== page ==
Each of the acts was envisioned to mirror a stage in the operating process. There is first a dialogue about the decision to undertake the operation; then there is the operating room itself with the preparations and materials for the work; and then there is the dream-like state of the patient under ether. The fourth act, “A Willing Hostage,” is indeed outside the patient, who is discussed in third person. Though I don’t argue for any particular reading of my work, for me it is perhaps best understood as the surgeon looking upon the patient. I was actually in DC on another work trip, and I was at a speakeasy-style bar called The Gibson, where I saw a drink on the menu called “A Willing Hostage,” which I couldn’t help but order (I have a history with drink and poem names). This consensual hostage-taking immediately struck me as a perfect description of the etherized patient in an operation, so I immediately jotted it down in my tiny notebook in the dim light. If I recall, I wrote the sections approximately in the order in which they appear; though I often take so many notes and piece them together like patchwork over a long time. I am so undisciplined that the process for me is always a slow stitching together, and I lose track of what came where and when. But, I think you’re right that it is separate in some way, with the hope to convey literally another perspective, even another stage set.
How lungs can look like wings.
We make cautious, careful arrangements.
Come into this chamber of blood.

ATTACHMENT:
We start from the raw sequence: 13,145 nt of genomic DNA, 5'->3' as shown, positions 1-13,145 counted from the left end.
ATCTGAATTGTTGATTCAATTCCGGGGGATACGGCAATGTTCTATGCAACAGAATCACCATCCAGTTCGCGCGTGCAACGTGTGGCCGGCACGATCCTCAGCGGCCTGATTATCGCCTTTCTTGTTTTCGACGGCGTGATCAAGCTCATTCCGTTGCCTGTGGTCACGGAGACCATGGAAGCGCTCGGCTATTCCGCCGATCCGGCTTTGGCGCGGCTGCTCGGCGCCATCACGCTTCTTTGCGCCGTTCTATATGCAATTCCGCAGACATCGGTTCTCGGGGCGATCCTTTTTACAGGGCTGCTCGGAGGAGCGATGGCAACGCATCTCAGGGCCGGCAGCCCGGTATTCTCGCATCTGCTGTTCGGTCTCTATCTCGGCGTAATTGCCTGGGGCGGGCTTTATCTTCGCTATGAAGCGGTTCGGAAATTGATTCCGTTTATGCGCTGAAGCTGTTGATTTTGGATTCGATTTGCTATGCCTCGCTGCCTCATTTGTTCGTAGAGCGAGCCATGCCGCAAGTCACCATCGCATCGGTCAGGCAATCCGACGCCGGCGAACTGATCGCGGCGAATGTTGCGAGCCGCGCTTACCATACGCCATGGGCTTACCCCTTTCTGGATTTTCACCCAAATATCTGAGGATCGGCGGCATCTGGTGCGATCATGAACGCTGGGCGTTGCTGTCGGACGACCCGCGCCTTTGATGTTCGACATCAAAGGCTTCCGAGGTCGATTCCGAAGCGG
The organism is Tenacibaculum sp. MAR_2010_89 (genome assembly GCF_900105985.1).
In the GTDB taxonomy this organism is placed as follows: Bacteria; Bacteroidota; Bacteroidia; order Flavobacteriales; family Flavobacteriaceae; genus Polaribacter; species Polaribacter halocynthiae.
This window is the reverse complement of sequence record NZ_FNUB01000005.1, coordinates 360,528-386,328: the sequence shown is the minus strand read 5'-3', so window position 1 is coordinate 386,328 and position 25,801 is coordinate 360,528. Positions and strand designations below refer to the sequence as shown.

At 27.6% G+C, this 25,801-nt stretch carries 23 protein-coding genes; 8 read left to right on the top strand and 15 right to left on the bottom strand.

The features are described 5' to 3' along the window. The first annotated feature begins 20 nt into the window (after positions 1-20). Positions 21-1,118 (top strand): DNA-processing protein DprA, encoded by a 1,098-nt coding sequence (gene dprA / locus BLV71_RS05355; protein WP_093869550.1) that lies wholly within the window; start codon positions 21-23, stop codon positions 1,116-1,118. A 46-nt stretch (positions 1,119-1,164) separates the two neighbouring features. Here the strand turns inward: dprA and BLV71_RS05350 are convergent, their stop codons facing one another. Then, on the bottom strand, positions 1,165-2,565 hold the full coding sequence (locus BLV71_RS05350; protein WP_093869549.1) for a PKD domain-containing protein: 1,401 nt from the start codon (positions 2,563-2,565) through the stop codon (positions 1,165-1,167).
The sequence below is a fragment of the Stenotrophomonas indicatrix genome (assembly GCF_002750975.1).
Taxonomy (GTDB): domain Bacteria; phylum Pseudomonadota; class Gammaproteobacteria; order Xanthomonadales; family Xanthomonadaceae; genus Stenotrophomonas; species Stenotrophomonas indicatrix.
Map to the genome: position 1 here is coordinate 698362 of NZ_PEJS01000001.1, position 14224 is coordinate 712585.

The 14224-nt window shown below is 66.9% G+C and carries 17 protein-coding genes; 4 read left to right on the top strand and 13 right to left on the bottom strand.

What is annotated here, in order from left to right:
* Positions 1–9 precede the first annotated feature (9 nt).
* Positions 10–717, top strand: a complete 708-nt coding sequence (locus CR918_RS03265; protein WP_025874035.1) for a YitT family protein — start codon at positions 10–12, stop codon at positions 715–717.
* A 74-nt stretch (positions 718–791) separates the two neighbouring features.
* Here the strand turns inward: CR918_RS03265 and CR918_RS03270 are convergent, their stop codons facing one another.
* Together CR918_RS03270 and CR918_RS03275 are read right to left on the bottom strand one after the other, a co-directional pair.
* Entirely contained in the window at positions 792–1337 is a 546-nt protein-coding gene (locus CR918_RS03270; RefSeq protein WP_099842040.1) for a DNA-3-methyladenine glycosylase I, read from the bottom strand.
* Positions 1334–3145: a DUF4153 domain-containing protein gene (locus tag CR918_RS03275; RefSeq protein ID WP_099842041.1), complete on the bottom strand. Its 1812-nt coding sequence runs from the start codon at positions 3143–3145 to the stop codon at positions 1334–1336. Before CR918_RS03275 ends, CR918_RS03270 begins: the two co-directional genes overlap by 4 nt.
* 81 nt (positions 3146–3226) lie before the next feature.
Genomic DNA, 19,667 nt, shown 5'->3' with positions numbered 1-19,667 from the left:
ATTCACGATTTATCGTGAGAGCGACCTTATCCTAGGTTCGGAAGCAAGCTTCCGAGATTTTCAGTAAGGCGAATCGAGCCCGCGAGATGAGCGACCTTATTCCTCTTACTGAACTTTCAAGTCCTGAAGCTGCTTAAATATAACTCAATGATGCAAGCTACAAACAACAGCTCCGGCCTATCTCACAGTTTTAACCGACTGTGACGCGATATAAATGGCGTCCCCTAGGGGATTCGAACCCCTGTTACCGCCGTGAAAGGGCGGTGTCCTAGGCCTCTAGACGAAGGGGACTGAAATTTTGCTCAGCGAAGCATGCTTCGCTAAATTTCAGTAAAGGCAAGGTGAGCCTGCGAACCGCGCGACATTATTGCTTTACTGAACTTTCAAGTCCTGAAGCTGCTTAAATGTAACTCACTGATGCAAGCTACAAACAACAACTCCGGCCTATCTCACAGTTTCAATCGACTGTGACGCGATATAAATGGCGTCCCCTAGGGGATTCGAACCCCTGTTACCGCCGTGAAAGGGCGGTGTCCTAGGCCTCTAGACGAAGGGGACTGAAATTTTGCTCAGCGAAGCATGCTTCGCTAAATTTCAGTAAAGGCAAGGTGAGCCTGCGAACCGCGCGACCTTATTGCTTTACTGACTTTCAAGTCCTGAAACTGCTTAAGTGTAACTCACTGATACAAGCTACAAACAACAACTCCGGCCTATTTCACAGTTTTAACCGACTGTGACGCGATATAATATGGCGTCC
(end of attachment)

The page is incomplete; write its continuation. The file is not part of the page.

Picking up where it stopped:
Leave a chamber of water.
In the final section, “Post-Op,” we must believe that a transformation has taken place, images of the city more fully infiltrating the liminal space of the two speakers, images of wings (escape), and of course the startling closing line, whose water/blood dichotomy flirts with Christian symbolism. Can you illuminate this transformation, or discuss your thinking in the structure of this text and what you borrow from the tradition—for instance, the archetype of descending into the earth and returning to the surface.
You’re an optimistic reader; or at least I read the word “transformation” with an optimistic tone. Which I absolutely welcome. But for me, I think there’s a desperation, a sadness, a helplessness (crying on the subway), a futility, which circles back to the original desire for operation—one driven out of a impulse for empathy, compassion for an other, the desire to know an other. To live in a city is to be constantly surrounded by a humanity I want desperately to understand, to listen to, to help. Add to the list of careers I think of for myself—humanitarian, aid worker. I struggle with the value of putting words on paper/screen compared to putting rice in a bowl and putting it someone’s hungry hands. To be born, to be alive in the world, is to be in a chamber of a blood, and it makes the blood-pumping chambers of my heart hurt—to find a way to connect, to offer something that might be of need. I want to believe that poems can do this.
Carrie Olivia Adams lives in Chicago, where she is a book publicist for the University of Chicago Press, the poetry editor for Black Ocean, and a biscuit maker and whiskey drinker. She is the author of Operating Theater (Noctuary Press, 2015), Forty-One Jane Doe’s (book and companion DVD, Ahsahta, 2013) and Intervening Absence (Ahsahta, 2009) as well as the chapbooks Overture in the Key of F (above/ground press 2013) and A Useless Window (Black Ocean, 2006).